The coronavirus outbreak has affected businesses across the world. One unforeseen consequence of the pandemic has been a rise in cyberattacks, triggered by less secure working locations and stretched IT systems.
The initial impact was extreme; in April, Google reported more than 18 million malware and phishing emails appearing every day, each one relating to the outbreak of the new virus. Like many side-effects of the pandemic, this raised level of cyber threat looks set to continue long after the virus itself has faded away.
Some businesses coped better than others, adapting to new working conditions and finding ways to secure their remote networks, even pivoting practices towards new profit avenues for the duration of lockdown. However, all businesses have certainly had to adjust to new business conditions, learning vital lessons from the circumstances created by COVID-19.
Here are some of the most important lessons the global pandemic has taught businesses about their digital security:
1. They Need to Enhance Their Cybersecurity Measures
For many years, the business world has been aware of the threat posed by cyber attacks. Many businesses have access to sensitive data, finances, and information, and IT services have evolved to combat regular attacks.
However, while cyber threats have increased due to coronavirus, many businesses have also had to cope with their security becoming weaker at the same time. This is due to a large number of employees dispersing to less secure locations and networks, with reports stating that 88% of organizations have encouraged or required their employees to work from home during the outbreak.
To combat the vulnerabilities caused by the abrupt switch to remote networks, IT providers for businesses of all sizes must help their remote teams keep data secure in new environments and across several devices.
Solutions such as firewalls, spam filtering, and anti-malware should be offered and implemented, and businesses should start conducting official instruction on safe password and Internet use. Multi-factor authentication for every device is also a must-have for remote teams and onsite workers alike.
2. They Need to Revamp Their Work Policies
The pandemic has forced many businesses to operate online, whereas they may usually function in offices or other shared spaces. This has resulted in different learning curves for changing to remote work, depending on the size, type, and industry of the business.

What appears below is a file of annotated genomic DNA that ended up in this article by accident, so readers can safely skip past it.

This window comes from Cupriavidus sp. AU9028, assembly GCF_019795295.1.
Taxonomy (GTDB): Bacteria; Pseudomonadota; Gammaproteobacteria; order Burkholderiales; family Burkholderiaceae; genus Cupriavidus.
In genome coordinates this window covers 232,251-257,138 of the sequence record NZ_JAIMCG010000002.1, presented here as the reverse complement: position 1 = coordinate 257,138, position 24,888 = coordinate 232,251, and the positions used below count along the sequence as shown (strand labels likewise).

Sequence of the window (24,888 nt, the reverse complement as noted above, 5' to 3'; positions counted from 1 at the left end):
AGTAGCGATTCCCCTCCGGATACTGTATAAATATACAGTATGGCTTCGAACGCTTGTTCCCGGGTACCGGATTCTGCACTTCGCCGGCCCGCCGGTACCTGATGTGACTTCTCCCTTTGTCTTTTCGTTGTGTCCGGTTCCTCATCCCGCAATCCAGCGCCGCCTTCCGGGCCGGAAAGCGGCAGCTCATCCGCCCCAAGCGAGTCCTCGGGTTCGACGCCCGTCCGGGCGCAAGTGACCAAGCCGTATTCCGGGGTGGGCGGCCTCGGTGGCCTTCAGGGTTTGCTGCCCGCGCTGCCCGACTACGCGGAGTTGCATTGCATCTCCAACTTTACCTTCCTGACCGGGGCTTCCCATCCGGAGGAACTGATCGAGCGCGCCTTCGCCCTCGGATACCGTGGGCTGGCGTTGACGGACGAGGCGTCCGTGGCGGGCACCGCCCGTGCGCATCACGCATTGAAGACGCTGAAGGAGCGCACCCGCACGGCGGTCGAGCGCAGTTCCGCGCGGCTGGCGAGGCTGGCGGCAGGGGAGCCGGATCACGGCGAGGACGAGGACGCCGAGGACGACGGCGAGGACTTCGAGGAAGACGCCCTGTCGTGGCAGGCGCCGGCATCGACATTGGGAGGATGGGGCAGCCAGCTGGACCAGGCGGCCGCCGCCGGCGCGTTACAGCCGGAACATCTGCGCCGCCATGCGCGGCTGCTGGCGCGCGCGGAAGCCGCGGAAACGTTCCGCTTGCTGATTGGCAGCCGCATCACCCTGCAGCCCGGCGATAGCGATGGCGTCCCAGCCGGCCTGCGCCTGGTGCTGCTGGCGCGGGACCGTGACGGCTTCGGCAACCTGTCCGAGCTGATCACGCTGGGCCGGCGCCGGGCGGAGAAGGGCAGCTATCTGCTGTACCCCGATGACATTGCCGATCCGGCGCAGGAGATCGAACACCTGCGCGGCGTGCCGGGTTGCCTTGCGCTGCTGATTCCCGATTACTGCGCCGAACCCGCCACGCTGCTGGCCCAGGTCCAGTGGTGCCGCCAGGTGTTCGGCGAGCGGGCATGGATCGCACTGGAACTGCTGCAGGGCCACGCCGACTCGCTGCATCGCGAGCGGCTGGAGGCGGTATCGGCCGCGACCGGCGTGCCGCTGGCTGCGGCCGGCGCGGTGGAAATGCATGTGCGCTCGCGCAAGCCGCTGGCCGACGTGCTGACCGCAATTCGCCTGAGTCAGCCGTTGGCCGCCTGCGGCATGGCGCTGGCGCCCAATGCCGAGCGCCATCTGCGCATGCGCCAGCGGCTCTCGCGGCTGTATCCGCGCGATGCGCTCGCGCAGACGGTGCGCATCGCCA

In March 2020, it was discovered that while many companies were encouraging Work-From-Home practices, only 23% had actually released an official WFH policy. Strong Bring-Your-Own-Device (BYOD) and Work-From-Home (WFH) policies are a vital part of ensuring the security of your company during remote working.
These protocols should always include training on cybersecurity practices, how to secure devices, and policies on Internet access and keeping personal and business accounts fully separated. You should also have policies on cloud or VPN use (if you rely on internal servers to access data) and how to safely access, share, and store data.
3. They Need More Robust Managed IT Services.
High-functioning IT management has become a necessity for small and large businesses alike, especially now that the pandemic has revolutionized the digital needs of companies.
Alongside robust security against cyber attacks, excellent managed IT services will also help your business consolidate siloed data, raise productivity, and increase the efficiency of your company. In addition, they can help your business find ways to cut IT costs, a benefit that many companies are in great need of during this global pandemic.
Growth requires high levels of security that will allow your business to develop safely, and managing the risks of cybersecurity with the help of a professional will help you achieve that growth. In the wake of the coronavirus outbreak, and the increasing digitization of the business world, these strategies from lessons learned by businesses during the pandemic can help your business thrive.